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  1. #1
    Join Date
    Jun 2008

    db template for "continuous state machine"


    I have delayed a small project by at least 6 months.
    Now I think I have an idea about "what is needed".

    Colleagues want to track the state of several plants on a daily basis.
    This involves tracking quantities essentially (continuous variables).
    However, a lot of flexibility is needed in the way things are calculated.
    For example, sometimes material movements are calculated, sometimes they are measured.
    As another example, sometimes the fluxes are calculated from a simple "perfectly mixed tank" model.
    Sometimes several methods are possible at the same time and sometimes this is used to check consistency and drift of some devices.
    The main demand is about flexibility.

    My first idea was about representing "real facts" in various tables.
    For example: a table of movements, another for stocks.
    I realized that this would not be flexible enough, would not be opened to the end user, and too much specific.

    Actually, I think now they need something extremely simple.
    Their database should record the state of the plants, based on states variables.
    Therefore, an important field would be the (names of the) state variables, like a stock level.

    Building on that, it is clear that some state variable would be measured while some would be calculated from other state variables.
    And this can also be represented in a field, without any need for a physical interpretation. The meaning is left to the end-user.
    In this table, the calculation formulas could be included as a field and evaluated when needed. The formulas would involve current values or values from the previous day. The flexibility would be extreme since the formulas could even be changed everyday (this would be useful at least from time to time).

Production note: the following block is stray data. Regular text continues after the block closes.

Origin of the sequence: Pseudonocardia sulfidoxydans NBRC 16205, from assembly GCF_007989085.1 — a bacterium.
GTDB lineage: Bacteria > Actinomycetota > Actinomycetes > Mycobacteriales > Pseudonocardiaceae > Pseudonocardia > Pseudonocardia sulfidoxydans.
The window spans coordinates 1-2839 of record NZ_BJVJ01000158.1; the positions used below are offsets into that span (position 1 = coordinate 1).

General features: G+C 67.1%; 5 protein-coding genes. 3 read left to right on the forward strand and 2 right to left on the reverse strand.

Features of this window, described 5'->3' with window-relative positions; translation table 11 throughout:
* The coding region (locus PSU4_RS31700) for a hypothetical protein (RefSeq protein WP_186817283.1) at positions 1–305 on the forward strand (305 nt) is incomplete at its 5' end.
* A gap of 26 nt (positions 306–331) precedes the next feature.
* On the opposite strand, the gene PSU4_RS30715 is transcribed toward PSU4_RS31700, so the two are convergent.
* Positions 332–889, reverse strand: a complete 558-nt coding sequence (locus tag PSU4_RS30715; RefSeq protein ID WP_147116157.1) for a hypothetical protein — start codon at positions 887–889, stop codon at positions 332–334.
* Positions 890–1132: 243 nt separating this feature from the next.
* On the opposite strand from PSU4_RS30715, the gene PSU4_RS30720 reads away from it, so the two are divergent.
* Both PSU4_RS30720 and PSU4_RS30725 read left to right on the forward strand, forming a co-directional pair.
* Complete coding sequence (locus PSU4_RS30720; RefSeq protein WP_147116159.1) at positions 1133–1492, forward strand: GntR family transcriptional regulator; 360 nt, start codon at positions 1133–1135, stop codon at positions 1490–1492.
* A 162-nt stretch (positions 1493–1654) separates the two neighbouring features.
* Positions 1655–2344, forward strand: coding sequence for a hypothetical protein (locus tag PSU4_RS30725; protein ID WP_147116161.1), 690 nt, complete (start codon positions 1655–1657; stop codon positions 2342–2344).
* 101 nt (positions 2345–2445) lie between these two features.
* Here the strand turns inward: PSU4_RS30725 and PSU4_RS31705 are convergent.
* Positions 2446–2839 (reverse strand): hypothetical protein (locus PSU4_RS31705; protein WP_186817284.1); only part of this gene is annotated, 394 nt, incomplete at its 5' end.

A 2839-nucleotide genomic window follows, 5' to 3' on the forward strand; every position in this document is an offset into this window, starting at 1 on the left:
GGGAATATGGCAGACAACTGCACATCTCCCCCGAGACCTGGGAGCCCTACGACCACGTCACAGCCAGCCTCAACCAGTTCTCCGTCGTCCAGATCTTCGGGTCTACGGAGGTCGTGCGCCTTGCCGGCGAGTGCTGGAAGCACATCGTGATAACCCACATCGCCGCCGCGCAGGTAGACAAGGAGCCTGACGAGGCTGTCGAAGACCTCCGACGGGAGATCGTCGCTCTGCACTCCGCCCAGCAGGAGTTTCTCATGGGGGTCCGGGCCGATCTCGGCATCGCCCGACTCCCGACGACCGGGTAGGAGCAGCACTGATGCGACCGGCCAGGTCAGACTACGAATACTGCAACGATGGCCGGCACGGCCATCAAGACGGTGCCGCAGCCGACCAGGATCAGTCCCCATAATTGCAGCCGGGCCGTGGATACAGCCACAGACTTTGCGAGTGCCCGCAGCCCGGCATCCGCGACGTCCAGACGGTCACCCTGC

Now my question:
    Have you ever seen such a database?
    I would appreciate suggestions and ideas before I start implementation.


  2. #2
    Join Date
    Apr 2002
    Toronto, Canada
    yes, i created a database about plants before

    where is the information about soil quality? how much food and water do you give each plant? what about sunlight and shade?

    each of these requires its own separate many-to-many table, i.e. you would need a table for different soils, a table for plant nutrients, a table for hours of sunlight, etc. | @rudydotca
    Buy my SitePoint book: Simply SQL

  3. #3
    Join Date
    Jun 2008

    Sorry that I was not clear enough.
    I am talking about factories, not about a multicellular organism usually called "plant".

    Note however, that there might be one point in common.
    In our factories, we are also dealing with chemical analysis of our raw material and finished product.
    In this case a typical table design contains not much more than 4 columns: the date, the material, the analysis name, the value of the analysis. Doing so makes the chemical analysis database flexible. In addition such a normalised table is very easily used in pivot tables which are very powerful for reporting.